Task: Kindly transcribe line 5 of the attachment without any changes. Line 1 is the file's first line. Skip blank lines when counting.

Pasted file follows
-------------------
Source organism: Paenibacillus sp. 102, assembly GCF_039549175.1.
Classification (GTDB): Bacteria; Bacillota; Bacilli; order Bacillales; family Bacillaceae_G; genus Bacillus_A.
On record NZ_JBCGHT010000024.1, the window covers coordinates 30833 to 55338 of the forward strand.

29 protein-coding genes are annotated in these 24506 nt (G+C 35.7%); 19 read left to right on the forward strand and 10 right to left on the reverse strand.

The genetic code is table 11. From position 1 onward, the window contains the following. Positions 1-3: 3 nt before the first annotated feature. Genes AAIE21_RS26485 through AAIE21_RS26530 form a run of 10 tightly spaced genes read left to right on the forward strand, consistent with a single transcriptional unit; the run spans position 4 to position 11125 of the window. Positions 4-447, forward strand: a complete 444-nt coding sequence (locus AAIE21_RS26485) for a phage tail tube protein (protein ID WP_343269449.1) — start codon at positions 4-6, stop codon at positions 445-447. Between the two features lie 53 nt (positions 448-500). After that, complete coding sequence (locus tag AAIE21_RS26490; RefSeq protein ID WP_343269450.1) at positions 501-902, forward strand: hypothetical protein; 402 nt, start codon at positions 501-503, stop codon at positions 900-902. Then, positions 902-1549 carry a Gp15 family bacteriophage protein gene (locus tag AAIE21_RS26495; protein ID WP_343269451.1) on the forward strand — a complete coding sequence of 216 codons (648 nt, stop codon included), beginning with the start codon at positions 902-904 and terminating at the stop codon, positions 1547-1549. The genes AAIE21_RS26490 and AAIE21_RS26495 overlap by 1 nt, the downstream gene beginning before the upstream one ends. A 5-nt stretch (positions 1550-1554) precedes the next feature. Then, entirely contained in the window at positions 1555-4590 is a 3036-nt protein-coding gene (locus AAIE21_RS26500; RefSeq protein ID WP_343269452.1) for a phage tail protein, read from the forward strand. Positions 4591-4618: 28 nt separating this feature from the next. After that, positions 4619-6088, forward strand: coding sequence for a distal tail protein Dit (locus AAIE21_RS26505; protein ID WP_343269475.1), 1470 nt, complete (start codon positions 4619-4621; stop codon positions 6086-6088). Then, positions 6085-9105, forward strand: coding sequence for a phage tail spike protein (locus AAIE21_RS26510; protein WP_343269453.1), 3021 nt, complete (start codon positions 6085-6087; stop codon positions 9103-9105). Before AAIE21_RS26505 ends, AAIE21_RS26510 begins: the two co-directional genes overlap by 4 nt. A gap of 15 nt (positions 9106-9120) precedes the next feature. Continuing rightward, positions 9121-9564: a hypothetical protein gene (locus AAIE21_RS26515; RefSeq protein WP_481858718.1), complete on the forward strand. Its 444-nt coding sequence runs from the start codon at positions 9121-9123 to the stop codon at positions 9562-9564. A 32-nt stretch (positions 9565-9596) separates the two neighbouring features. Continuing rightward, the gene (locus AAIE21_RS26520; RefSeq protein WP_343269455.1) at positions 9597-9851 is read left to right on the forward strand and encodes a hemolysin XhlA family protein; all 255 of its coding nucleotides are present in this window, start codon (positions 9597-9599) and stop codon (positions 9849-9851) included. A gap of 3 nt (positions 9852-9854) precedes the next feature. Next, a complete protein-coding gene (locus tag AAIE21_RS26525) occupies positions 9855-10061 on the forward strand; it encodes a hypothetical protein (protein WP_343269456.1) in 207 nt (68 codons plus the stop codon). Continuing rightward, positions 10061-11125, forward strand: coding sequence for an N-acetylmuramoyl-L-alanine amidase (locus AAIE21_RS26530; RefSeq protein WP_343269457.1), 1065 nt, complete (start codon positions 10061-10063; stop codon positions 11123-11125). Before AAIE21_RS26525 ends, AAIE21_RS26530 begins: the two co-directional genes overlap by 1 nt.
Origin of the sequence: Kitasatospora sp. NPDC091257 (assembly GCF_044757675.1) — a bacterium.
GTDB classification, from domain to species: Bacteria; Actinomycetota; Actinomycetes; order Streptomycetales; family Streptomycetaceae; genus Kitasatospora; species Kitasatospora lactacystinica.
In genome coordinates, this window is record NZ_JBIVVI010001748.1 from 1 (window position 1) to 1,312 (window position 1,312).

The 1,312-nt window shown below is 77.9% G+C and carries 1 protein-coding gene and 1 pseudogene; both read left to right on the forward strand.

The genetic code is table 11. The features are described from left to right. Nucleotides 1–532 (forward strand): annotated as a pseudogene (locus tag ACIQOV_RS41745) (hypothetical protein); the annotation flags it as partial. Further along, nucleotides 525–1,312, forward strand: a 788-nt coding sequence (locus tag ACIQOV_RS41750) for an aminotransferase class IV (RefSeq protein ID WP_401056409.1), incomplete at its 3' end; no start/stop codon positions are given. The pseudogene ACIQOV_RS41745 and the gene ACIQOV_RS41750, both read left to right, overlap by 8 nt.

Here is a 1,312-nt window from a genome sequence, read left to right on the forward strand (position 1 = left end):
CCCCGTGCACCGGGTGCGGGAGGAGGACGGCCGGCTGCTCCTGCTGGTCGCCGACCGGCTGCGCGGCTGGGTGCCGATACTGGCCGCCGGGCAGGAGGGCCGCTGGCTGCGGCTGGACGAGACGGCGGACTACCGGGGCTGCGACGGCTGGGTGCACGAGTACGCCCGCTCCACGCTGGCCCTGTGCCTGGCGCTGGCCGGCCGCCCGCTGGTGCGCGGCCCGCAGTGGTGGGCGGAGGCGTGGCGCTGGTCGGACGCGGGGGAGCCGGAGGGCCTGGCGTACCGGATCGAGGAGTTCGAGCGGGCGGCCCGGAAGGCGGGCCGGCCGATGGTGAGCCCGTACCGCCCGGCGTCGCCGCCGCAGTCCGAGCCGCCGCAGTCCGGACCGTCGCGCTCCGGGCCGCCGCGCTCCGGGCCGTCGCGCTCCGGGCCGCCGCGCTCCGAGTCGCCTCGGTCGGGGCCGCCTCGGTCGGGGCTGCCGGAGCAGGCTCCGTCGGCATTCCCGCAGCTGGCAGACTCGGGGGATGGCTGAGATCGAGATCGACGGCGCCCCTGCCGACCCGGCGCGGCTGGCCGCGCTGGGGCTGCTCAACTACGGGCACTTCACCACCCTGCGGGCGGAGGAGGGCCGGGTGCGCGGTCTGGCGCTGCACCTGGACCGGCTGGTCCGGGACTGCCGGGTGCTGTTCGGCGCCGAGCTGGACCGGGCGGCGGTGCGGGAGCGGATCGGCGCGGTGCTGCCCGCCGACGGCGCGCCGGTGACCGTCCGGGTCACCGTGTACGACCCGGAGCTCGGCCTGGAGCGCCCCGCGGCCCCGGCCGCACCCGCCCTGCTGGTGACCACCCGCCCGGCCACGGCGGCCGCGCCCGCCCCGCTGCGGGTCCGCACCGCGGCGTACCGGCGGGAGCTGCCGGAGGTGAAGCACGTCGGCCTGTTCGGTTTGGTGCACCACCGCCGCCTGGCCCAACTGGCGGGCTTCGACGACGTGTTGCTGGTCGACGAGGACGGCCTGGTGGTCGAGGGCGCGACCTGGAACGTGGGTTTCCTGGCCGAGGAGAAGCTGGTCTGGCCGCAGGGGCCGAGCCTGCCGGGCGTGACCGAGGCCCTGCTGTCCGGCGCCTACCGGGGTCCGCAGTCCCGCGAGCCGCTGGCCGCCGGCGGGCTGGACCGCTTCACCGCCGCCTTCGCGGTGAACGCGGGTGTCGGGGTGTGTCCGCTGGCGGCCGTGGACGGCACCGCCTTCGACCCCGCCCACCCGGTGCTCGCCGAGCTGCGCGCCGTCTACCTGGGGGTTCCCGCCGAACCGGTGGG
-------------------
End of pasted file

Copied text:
The genetic code is table 11. From position 1 onward, the window contains the following. Positions 1-3: 3 nt before the first annotated feature. Genes AAIE21_RS26485 through AAIE21_RS26530 form a run of 10 tightly spaced genes read left to right on the forward strand, consistent with a single transcriptional unit; the run spans position 4 to position 11125 of the window. Positions 4-447, forward strand: a complete 444-nt coding sequence (locus AAIE21_RS26485) for a phage tail tube protein (protein ID WP_343269449.1) — start codon at positions 4-6, stop codon at positions 445-447. Between the two features lie 53 nt (positions 448-500). After that, complete coding sequence (locus tag AAIE21_RS26490; RefSeq protein ID WP_343269450.1) at positions 501-902, forward strand: hypothetical protein; 402 nt, start codon at positions 501-503, stop codon at positions 900-902. Then, positions 902-1549 carry a Gp15 family bacteriophage protein gene (locus tag AAIE21_RS26495; protein ID WP_343269451.1) on the forward strand — a complete coding sequence of 216 codons (648 nt, stop codon included), beginning with the start codon at positions 902-904 and terminating at the stop codon, positions 1547-1549. The genes AAIE21_RS26490 and AAIE21_RS26495 overlap by 1 nt, the downstream gene beginning before the upstream one ends. A 5-nt stretch (positions 1550-1554) precedes the next feature. Then, entirely contained in the window at positions 1555-4590 is a 3036-nt protein-coding gene (locus AAIE21_RS26500; RefSeq protein ID WP_343269452.1) for a phage tail protein, read from the forward strand. Positions 4591-4618: 28 nt separating this feature from the next. After that, positions 4619-6088, forward strand: coding sequence for a distal tail protein Dit (locus AAIE21_RS26505; protein ID WP_343269475.1), 1470 nt, complete (start codon positions 4619-4621; stop codon positions 6086-6088). Then, positions 6085-9105, forward strand: coding sequence for a phage tail spike protein (locus AAIE21_RS26510; protein WP_343269453.1), 3021 nt, complete (start codon positions 6085-6087; stop codon positions 9103-9105). Before AAIE21_RS26505 ends, AAIE21_RS26510 begins: the two co-directional genes overlap by 4 nt. A gap of 15 nt (positions 9106-9120) precedes the next feature. Continuing rightward, positions 9121-9564: a hypothetical protein gene (locus AAIE21_RS26515; RefSeq protein WP_481858718.1), complete on the forward strand. Its 444-nt coding sequence runs from the start codon at positions 9121-9123 to the stop codon at positions 9562-9564. A 32-nt stretch (positions 9565-9596) separates the two neighbouring features. Continuing rightward, the gene (locus AAIE21_RS26520; RefSeq protein WP_343269455.1) at positions 9597-9851 is read left to right on the forward strand and encodes a hemolysin XhlA family protein; all 255 of its coding nucleotides are present in this window, start codon (positions 9597-9599) and stop codon (positions 9849-9851) included. A gap of 3 nt (positions 9852-9854) precedes the next feature. Next, a complete protein-coding gene (locus tag AAIE21_RS26525) occupies positions 9855-10061 on the forward strand; it encodes a hypothetical protein (protein WP_343269456.1) in 207 nt (68 codons plus the stop codon). Continuing rightward, positions 10061-11125, forward strand: coding sequence for an N-acetylmuramoyl-L-alanine amidase (locus AAIE21_RS26530; RefSeq protein WP_343269457.1), 1065 nt, complete (start codon positions 10061-10063; stop codon positions 11123-11125). Before AAIE21_RS26525 ends, AAIE21_RS26530 begins: the two co-directional genes overlap by 1 nt.